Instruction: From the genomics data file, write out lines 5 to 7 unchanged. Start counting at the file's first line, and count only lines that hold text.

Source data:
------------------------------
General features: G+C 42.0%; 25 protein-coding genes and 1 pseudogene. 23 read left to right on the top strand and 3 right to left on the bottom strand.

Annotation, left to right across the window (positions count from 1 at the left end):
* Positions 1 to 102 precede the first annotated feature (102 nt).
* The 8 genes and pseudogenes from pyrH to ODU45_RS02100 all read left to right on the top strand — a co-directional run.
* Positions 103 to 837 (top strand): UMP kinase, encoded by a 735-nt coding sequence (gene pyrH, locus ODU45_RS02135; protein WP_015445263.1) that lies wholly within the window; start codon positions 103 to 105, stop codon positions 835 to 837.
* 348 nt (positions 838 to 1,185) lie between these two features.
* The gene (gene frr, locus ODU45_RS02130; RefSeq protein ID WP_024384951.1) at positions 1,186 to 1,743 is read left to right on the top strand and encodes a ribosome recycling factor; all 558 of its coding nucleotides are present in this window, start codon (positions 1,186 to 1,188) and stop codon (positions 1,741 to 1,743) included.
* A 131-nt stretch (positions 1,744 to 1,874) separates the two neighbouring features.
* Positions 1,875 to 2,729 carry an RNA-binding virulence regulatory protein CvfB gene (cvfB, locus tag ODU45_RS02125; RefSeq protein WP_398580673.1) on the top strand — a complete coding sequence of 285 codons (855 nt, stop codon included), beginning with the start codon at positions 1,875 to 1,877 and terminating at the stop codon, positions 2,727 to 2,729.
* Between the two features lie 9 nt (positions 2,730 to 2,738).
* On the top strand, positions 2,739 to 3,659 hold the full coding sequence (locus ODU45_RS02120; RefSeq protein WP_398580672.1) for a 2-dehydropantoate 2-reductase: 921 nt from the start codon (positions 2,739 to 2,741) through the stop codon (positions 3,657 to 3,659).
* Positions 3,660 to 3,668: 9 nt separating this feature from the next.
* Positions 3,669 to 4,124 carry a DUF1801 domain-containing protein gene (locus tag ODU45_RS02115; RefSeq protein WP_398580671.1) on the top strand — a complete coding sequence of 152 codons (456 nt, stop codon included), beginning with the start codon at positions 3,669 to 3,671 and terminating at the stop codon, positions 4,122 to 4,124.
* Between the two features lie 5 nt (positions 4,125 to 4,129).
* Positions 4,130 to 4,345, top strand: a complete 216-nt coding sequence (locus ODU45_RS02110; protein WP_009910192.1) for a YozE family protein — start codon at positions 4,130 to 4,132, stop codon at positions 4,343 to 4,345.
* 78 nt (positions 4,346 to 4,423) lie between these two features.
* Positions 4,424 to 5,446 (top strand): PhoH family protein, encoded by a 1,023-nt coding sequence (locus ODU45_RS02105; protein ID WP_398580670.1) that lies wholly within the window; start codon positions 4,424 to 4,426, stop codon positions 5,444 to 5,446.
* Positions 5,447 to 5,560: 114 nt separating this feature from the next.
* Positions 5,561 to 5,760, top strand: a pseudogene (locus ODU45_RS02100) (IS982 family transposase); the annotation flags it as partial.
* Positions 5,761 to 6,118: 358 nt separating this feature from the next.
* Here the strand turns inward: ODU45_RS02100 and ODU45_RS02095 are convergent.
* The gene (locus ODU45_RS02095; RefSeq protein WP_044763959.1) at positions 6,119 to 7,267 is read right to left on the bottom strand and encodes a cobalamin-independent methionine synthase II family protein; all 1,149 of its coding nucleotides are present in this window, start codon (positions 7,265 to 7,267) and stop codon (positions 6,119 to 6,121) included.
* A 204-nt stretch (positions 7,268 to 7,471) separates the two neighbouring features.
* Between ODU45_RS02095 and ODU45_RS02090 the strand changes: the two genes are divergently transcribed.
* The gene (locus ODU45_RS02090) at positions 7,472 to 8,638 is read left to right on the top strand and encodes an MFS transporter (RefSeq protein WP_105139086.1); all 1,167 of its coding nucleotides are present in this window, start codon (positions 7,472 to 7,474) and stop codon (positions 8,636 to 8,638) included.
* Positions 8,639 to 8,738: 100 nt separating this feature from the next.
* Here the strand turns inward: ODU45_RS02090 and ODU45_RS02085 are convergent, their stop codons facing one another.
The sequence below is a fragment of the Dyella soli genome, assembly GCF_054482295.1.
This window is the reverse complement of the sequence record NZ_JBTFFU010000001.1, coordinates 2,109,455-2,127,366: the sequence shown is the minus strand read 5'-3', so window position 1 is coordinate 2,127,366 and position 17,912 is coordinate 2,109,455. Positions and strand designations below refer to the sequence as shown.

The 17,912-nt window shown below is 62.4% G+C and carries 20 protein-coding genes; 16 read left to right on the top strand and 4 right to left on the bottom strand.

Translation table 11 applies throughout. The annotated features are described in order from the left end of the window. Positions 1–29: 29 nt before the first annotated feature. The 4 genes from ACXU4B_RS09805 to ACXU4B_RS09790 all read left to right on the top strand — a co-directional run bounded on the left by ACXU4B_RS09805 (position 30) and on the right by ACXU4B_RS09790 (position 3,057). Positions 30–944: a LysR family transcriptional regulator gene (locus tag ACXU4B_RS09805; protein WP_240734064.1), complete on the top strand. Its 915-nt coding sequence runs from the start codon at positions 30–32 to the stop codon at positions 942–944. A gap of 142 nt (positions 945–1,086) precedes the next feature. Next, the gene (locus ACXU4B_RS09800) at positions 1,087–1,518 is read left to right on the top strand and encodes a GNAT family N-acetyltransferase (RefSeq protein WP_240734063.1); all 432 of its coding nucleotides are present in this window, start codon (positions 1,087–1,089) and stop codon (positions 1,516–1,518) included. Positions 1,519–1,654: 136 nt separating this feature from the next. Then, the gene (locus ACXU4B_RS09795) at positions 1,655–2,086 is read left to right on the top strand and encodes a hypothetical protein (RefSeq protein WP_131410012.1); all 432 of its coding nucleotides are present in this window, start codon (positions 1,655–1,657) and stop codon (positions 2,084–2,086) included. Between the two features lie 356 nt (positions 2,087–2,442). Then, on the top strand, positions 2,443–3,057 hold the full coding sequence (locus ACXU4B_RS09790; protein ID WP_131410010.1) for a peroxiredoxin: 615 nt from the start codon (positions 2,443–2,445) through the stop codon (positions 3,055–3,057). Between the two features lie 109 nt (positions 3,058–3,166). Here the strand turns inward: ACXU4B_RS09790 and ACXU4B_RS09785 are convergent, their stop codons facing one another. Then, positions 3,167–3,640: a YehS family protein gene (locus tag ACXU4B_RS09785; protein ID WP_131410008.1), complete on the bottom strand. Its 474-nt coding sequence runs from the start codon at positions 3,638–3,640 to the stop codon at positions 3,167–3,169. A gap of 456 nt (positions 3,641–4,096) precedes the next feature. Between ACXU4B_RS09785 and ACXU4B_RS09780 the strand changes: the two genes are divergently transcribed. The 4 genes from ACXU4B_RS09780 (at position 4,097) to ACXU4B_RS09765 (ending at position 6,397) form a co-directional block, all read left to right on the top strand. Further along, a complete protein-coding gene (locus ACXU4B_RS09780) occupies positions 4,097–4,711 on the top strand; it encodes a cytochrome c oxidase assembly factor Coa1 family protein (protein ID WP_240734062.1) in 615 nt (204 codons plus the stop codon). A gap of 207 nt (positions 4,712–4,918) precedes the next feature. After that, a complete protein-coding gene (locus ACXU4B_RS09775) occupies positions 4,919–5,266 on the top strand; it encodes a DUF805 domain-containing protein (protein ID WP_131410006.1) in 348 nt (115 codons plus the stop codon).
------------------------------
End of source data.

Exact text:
* Positions 103 to 837 (top strand): UMP kinase, encoded by a 735-nt coding sequence (gene pyrH, locus ODU45_RS02135; protein WP_015445263.1) that lies wholly within the window; start codon positions 103 to 105, stop codon positions 835 to 837.
* 348 nt (positions 838 to 1,185) lie between these two features.
* The gene (gene frr, locus ODU45_RS02130; RefSeq protein ID WP_024384951.1) at positions 1,186 to 1,743 is read left to right on the top strand and encodes a ribosome recycling factor; all 558 of its coding nucleotides are present in this window, start codon (positions 1,186 to 1,188) and stop codon (positions 1,741 to 1,743) included.